Students take language learning to a new level

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Chloe Morse

Consistency is what language students need to learn a language. “I think since consistency is really important [when learning a language],” Yoo said

Chloe Morse, Staff Writer

New words. New grammar.  Sometimes even a new alphabet.  These are the three things that come together when learning a new language. Nearly every student in the United States learns a second language, whether through high school, college, or a postgraduate education.  A new Gallup poll revealed that over a quarter of American adults are bilingual.

A school wide poll found that out of 200 students with a 16% response rate, 62.5% of students at SPA are learning more than one second language.  The rise of learning apps such as Duolingo, and language programs like Concordia Language Villages has made learning additional languages easier; the schoolwide poll revealed that 54.5% of students study a third language through Duolingo, and 6.25% through Concordia Language Villages. About 12.5% of students also learn languages through exposure from family, and 22.7% through schooled courses.  However, about 15.63% of students study through two of these ways.

Sophomore Reuben Vizelman is one such student. He studies french in school, and Russian outside of school.  He has had lifelong exposure to Russian, and never stopped wanting to learn.  

“My parents taught me Russian before english, and I kinda kept using it whenever,” Vizelman said.  

Ninth grader Naomi Wilson had prolonged exposure to a language as well, but in her case, the language was Chinese. Wilson went to the Chinese immersion school Yinghua Academy for ten years, and only this year started to study Chinese outside of school via a Minnesota Online High School course.

“[There’s] definitely less connection [in an online course] … rather than a classroom where I can see everyone and talk to everyone,” Wilson said regarding her online class.

Sophomore Gemma Yoo, rather than a year long approach, studies Korean every summer at Concordia Language Villages. She has Korean family, so the language holds special significance to her.  However, Yoo notices and tries to remedy the flaws created in going to a yearly summer camp to learn a language.

I think since consistency is really important [when learning a language] Spanish [in school], and having a regular class [versus the yearly camps], is probably more helpful.””

— Sophomore Gemma Yoo

“I think since consistency is really important [when learning a language],” Yoo said “Spanish [in school], and having a regular class [versus the yearly camps], is probably more helpful.”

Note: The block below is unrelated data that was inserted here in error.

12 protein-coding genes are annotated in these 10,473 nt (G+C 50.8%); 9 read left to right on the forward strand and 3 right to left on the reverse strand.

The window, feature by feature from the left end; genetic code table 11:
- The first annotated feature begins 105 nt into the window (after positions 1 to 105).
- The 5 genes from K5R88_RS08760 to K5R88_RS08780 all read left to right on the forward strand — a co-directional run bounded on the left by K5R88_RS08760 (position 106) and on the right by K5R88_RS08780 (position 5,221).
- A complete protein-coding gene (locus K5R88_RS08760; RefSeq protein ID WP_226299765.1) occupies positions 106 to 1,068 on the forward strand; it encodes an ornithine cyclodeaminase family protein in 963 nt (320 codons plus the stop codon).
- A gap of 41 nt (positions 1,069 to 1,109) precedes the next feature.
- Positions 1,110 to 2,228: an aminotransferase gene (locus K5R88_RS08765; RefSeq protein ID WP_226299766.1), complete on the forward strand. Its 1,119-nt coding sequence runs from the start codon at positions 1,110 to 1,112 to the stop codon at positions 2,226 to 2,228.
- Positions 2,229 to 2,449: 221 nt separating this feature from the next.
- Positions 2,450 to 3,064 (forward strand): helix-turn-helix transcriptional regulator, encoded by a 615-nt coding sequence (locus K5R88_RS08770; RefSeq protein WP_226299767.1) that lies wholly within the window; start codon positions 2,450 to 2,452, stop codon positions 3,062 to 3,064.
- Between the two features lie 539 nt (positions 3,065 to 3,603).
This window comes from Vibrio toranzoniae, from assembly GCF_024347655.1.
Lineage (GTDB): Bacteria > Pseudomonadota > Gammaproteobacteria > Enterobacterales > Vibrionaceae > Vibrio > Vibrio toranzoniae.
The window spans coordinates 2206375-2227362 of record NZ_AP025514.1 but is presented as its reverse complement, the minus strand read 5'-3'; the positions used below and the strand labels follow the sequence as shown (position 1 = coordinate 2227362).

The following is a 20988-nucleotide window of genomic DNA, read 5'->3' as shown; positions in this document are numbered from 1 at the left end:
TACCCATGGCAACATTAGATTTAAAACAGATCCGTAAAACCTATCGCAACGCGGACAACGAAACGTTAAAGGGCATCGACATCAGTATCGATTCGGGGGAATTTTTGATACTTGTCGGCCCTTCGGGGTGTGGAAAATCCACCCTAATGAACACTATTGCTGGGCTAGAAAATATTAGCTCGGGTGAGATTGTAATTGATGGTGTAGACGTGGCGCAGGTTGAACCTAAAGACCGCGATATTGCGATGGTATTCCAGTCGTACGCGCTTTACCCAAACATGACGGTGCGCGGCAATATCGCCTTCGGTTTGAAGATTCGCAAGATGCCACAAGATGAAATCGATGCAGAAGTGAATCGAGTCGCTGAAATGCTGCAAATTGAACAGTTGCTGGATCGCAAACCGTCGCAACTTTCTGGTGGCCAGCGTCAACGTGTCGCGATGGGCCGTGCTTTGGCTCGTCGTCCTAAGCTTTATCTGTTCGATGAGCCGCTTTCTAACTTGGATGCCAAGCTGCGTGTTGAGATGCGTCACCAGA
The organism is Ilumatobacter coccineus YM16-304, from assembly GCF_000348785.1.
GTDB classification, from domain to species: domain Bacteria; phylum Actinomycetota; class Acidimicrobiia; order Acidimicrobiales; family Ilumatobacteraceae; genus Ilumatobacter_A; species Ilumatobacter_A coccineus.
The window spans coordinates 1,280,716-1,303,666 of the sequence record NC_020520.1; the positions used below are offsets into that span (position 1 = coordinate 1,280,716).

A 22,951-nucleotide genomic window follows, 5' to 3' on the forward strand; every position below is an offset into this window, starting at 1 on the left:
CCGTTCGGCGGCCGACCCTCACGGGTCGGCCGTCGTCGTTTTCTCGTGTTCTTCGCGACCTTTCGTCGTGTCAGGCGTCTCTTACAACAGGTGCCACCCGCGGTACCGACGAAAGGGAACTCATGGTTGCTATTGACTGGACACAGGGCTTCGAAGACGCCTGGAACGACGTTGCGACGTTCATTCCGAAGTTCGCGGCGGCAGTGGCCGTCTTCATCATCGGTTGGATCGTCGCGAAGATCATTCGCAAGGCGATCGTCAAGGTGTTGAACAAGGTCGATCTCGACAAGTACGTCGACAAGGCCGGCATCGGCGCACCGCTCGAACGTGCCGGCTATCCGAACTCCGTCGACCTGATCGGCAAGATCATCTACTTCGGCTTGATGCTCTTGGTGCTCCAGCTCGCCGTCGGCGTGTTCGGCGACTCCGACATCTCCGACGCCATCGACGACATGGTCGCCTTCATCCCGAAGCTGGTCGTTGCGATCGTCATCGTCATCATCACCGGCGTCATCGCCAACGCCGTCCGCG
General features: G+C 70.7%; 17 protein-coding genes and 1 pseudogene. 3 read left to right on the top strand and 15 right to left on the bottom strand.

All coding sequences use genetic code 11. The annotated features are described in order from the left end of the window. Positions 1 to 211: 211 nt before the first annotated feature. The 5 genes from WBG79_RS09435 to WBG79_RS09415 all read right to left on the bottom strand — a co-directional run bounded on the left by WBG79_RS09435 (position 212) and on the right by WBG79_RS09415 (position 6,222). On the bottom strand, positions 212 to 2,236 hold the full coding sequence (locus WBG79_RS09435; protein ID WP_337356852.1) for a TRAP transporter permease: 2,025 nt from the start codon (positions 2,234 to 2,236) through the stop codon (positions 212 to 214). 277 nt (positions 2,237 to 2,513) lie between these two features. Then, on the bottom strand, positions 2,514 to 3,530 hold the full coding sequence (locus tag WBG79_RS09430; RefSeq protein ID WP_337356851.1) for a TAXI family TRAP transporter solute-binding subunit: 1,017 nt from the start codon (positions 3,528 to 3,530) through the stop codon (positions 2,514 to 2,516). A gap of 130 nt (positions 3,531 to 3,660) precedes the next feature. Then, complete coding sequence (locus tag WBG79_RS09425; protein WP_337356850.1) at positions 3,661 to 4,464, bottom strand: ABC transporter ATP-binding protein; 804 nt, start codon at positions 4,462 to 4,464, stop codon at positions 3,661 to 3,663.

At the moment, Yoo can’t do much to prepare for the Concordia Language Village in the summer, though she does listen to korean music. However, that will soon change as Duolingo is soon going to release a Korean language feature, which will allow for more practice in korean.

“I’m looking forward to it,” Yoo said.

Wilson is discovering the more subtle differences and possible problems with learning a language online versus in a class.  As her first year studying online, Wilson didn’t really know what to expect from an online course. However, the apparent differences don’t affect Wilson’s desire to learn online.

“On one hand, I can’t practice my speaking abilities, and on the other hand I do a lot more writing [online],” Wilson said “I feel like one [way of learning] is not better than the other, they’re just different.”

In the last two years, Vizelman decided he wanted to delve more deeply into the details of Russian grammar, and enrolled in a private tutoring program. He is able to refine his knowledge of details by reading and writing Russian, while apps or programs like Rosetta Stone and Duolingo don’t work for him because he already knows the basics.

“Right now I want to be able to read a sentence and [not just] spell [it out], I want to get more fluent,” Vizelman said. “Before I was throwing out words that were kinda like the general things, but they weren’t exactly correct so they sounded kinda weird.”

Yoo’s familial connection to her language provides another layer of goals when it come to learning Korean.

“My dad’s family is from Korea…my grandparents speak Korean, so I wanted to be able to talk to them and understand them better,” Yoo said.

Wilson thinks big with her goals involving language, but simply for the sake of travel.

“I really be a world class citizen, and so I can be able to communicate with people, and make more friends,” Wilson said.

Long term, Vizelman doesn’t plan to learn any other languages.  However, his desire to learn russian now is in part inspired by his preparedness in college.

“Part of the reason I’m [learning russian] is to [prepare] for college, and do it in college.  That’s one of my main goals,” Vizelman said.

Wilson is aiming to learn a minimum of five languages, one of which she wants to be Hindi. Wilson also gave advice towards learning a language you’re passionate about.

“If you want to learn a language, it doesn’t matter when you start.  …  I mean, you could start today. Just go on youtube, and watch some videos of the language you want to learn, and you just start learning,” Wilson said.

Yoo has similar interests to Wilson when it comes to language learning.

“I’m thinking about possibly adding another language next year. Learning french would be interesting…Or latin would be really cool to learn,” Yoo said.
While learning a third language outside of school creates additional work, Wilson, Yoo, and Vizelman are all inspired to learn a third language.

“I think it’s a really cool thing to do, to learn other languages,” Yoo said.